Historian to explore populism

Chrissy Miller, News Editor

The 12th annual Barry D. Riccio lecture, “The History of Our Populist Presidency: Traditions of Anti-Elitism in American Politics,” will be held at 7 p.m. Tuesday in the Doudna Lecture Hall.

History professor Ed Wehrle said the lecture will attempt to offer the public a better understanding of why some Americans are angry or dissatisfied with their politics.

“Nothing is all that new about what we’re seeing today,” Wehrle said. “There are antecedents, none of this happened all of a sudden. None of this political turmoil we see today is totally new.”

The lectures started as a way to honor Riccio, a history professor who died of cancer.

“We’re very indebted to the support of Barry’s family and his wife always comes to the talks,” Wehrle said. “He was a great teacher, really, a terrific teacher so this is kind of a way to keep that teaching going.”

Wehrle said Michelle Nickerson, a history professor at Loyola University at Chicago, was chosen as the speaker for the lecture because she is able to put current political events in context in an interesting way.

“Nickerson is a particularly exciting speaker, in that she’s done some really wonderful scholarship and I think it will be a very accessible talk,” Wehrle said.

Nickerson said populism is an important tradition in American politics.

“It has been part of both politics on the American right and on the American left if you look at it over the course of the 19th and 20th centuries,” Nickerson said. “We typically associate populism, that is movements against anti-elitists, we associate that with right wing movements.”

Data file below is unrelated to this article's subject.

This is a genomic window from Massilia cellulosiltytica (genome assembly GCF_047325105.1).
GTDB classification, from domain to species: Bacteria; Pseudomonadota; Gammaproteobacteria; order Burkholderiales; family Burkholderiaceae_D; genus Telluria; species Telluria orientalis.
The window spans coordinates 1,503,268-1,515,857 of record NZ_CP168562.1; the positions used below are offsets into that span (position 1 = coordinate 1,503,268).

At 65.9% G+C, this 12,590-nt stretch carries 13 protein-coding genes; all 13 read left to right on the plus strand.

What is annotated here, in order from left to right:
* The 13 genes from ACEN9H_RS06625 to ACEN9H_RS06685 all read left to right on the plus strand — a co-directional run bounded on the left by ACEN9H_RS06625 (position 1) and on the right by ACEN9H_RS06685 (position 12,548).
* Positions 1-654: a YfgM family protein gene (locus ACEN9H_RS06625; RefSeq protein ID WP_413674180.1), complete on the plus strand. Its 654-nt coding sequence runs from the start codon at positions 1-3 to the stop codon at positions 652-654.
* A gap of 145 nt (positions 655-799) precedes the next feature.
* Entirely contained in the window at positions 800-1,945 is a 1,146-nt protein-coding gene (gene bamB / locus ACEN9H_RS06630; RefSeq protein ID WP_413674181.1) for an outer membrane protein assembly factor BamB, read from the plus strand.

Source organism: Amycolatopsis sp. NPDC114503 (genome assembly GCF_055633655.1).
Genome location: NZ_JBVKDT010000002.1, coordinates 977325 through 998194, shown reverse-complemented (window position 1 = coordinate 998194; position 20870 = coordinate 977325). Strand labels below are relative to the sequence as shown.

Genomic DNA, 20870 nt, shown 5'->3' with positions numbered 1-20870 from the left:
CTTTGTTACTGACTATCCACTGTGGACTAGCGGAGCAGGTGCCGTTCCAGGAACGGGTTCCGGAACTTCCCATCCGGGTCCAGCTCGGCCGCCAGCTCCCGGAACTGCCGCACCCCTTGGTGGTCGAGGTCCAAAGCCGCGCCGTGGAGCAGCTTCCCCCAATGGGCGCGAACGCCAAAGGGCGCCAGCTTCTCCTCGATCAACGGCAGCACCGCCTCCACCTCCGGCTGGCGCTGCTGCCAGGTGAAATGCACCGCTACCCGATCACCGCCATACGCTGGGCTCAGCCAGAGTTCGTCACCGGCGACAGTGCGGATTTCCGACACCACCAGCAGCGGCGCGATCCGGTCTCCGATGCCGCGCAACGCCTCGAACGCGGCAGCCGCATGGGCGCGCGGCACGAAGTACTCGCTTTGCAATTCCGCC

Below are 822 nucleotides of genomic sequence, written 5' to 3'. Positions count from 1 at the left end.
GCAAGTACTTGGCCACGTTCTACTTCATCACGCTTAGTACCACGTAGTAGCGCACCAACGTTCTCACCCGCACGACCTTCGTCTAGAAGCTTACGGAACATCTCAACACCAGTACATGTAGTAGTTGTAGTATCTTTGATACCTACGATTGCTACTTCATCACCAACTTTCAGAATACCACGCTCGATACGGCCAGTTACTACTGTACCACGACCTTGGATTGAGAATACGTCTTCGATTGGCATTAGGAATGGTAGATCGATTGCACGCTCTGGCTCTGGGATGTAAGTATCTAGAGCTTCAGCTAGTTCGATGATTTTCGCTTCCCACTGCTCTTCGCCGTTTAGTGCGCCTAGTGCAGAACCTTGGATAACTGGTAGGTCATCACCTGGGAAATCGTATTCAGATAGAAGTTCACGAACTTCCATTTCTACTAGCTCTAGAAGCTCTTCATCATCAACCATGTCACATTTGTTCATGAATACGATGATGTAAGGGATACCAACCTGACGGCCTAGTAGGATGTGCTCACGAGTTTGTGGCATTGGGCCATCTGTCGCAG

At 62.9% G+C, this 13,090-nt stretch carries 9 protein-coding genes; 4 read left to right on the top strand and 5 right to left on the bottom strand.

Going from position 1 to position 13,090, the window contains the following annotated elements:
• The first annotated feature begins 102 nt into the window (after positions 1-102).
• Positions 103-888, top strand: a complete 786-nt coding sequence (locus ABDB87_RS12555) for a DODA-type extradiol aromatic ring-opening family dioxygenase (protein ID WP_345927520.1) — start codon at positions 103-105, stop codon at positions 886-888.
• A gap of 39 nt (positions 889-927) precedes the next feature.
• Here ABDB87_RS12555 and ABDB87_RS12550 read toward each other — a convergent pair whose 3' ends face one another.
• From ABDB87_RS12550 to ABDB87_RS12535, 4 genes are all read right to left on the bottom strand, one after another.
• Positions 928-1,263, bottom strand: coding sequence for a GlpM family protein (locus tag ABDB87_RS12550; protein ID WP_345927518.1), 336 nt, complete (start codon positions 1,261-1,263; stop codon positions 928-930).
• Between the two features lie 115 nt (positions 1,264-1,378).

Nickerson said in her lecture she will show the parts both sides of the political spectrum have played in the populist movement and what it could mean for the future. She plans to show the change in value and meaning of ideas such as “elite” over the course of history.

“We should not take at face value what we hear either politicians or the news media assign to those words when they tell us that certain members of the American elite are controlling us in particular ways,” Nickerson said. “It’s important to really think about what that means for us in our lives and who is really controlling things at the very top.”

Relying on loaded words is not the best way become educated on what is going on in politics and government, Nickerson said.

“It actually takes work to figure out who is really pulling the strings,” she said.

Nickerson said when planning her lecture, she was excited to be able to give context to the current political climate by drawing on America’s political inheritance with 19th century history including Shay’s Rebellion and the populist movement.

“The thing that was hard but also very exciting is that with stuff that is happening right now, even just last week, with the resignation of (former Secretary of Health and Human Services) Tom Price, I had to keep changing the lecture because that had an impact on what I was saying and what I was thinking,” Nickerson said.

She said current political events bring up questions about what populists do when they are the political establishment.

“As the election results were coming in it was literally changing the shape of my lecture, which as a historian I am not used to,” Nickerson said. “I’m not a journalist. I’m a historian, I write about the past. So for these present day events to be interfering with the process of my writing was complicating matters but also very exciting for me.”

Chrissy Miller can be reached at 581-2812 and [email protected]